Some of the most common effects of stroke are physical, and include things like muscle weakness and fatigue. This guide describes some of the physical effects of stroke and explains how they are diagnosed and treated.
Whether you'll be able to return to work and what you're going to do if you can't may be causing you a lot of worry.
Physiotherapy can help you get back as much movement as possible after a stroke. It can help you re-learn to use your arms and hands, and regain movement and strength in your legs to improve movement and balance.
If you are of African Caribbean origin you may have a higher risk of stroke than other people in the UK. But there are things you can do to stay healthy and avoid a stroke.
Information about the physical effects of stroke, such as swallowing difficulties, continence problems, pain and headaches.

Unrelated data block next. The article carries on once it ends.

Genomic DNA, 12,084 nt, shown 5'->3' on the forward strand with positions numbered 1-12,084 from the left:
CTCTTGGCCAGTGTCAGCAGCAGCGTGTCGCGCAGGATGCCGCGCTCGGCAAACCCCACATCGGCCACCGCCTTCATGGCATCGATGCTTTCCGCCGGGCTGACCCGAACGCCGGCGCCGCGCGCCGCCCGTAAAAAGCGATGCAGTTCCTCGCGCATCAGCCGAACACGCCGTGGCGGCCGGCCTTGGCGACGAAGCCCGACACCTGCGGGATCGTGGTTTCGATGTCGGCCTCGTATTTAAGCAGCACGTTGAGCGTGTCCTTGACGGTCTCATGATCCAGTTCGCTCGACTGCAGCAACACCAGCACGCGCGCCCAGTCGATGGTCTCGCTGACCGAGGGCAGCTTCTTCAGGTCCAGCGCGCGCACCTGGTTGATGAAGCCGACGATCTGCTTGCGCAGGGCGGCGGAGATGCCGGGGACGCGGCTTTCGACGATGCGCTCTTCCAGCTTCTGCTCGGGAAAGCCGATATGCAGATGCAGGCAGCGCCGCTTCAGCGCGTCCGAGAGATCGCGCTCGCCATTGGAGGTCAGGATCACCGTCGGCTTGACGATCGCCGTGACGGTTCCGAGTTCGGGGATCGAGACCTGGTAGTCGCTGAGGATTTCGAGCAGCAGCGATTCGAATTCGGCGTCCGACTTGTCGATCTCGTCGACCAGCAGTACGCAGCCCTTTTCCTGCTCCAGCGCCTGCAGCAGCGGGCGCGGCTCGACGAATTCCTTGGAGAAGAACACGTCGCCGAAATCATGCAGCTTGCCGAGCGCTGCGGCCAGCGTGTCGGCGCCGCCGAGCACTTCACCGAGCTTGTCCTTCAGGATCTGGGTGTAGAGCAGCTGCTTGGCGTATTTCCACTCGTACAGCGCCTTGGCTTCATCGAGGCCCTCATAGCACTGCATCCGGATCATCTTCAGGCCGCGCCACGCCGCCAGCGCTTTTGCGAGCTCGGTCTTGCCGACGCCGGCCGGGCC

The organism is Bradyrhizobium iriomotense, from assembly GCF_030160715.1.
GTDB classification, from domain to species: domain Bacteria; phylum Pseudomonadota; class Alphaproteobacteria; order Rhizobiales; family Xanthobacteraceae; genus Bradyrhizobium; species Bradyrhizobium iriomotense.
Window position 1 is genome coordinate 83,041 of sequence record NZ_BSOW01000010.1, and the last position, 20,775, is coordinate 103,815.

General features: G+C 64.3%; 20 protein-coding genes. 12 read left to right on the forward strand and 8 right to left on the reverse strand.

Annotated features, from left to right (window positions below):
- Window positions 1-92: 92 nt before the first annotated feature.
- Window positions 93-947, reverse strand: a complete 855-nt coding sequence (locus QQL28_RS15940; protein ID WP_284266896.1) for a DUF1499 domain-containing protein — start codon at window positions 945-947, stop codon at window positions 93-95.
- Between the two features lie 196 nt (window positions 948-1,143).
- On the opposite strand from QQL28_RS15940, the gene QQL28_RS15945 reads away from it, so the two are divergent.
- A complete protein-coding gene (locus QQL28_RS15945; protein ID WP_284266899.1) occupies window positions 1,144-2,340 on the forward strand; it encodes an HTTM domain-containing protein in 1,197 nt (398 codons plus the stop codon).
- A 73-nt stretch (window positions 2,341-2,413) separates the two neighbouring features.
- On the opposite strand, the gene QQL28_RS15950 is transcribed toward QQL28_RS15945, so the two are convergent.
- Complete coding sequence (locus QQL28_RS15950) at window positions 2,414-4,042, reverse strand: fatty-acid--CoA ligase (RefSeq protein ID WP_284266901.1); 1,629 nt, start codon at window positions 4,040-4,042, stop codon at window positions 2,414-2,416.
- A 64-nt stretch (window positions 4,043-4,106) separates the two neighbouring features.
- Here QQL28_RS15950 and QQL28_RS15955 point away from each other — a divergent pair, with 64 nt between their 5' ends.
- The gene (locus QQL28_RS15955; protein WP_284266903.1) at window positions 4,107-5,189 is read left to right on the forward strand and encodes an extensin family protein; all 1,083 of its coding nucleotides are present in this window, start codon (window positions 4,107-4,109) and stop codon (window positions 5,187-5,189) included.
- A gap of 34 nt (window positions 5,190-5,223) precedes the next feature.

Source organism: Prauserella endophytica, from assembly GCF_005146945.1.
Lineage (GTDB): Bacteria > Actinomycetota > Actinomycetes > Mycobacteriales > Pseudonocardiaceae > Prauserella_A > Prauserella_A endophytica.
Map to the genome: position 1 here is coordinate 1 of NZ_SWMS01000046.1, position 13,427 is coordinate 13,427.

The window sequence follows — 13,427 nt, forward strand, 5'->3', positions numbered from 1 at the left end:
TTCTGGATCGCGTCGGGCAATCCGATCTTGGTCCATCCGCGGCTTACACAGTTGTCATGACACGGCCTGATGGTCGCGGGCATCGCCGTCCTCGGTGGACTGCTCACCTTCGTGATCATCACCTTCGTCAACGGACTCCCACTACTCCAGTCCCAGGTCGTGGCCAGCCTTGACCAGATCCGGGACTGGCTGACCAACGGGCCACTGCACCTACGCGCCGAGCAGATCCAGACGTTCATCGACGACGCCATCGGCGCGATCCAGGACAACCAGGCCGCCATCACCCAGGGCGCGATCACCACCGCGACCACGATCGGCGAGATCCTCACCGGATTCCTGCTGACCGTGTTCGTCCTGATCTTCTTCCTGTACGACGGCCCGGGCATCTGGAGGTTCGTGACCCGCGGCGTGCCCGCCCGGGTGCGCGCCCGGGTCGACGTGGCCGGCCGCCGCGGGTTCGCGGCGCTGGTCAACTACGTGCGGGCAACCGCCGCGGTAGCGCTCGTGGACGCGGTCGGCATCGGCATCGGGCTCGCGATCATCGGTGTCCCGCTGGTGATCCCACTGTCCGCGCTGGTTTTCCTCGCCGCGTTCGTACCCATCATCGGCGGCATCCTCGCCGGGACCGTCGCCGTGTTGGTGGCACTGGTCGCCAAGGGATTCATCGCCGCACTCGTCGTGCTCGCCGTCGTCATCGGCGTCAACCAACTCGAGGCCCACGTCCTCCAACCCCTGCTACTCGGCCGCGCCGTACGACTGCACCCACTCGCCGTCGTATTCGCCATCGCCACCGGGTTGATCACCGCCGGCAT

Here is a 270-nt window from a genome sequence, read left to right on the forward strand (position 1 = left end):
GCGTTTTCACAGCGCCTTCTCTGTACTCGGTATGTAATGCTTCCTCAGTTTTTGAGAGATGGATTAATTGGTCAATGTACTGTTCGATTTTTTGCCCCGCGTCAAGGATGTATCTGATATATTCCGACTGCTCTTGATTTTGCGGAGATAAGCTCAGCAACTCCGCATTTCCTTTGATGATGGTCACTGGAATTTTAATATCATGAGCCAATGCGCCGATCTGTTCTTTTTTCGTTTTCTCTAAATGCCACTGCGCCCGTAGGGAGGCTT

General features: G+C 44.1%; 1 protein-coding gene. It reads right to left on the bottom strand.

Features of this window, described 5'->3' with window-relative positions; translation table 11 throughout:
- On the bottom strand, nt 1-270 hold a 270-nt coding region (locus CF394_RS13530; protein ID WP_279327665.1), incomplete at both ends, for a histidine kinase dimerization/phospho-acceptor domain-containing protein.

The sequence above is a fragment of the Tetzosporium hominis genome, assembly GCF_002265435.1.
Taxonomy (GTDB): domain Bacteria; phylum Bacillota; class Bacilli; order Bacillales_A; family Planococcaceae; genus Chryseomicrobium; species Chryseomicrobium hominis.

Find out why you may lose control of your bladder or bowels after a stroke, the kinds of problems this can cause and how they can be treated.
This guide contains information on some of the topics that can arise when someone is seriously ill after a stroke or nearing the end of their life. It covers areas such as consenting to treatment and advance decisions.
Find out how stroke can affect your balance, what can help, and how to look after yourself if your balance has been affected by stroke.
This page explains why you may have problems with swallowing after a stroke and how they can be diagnosed and treated.
Find out about the different treatments available to combat a stroke, including thrombolysis and thrombectomy.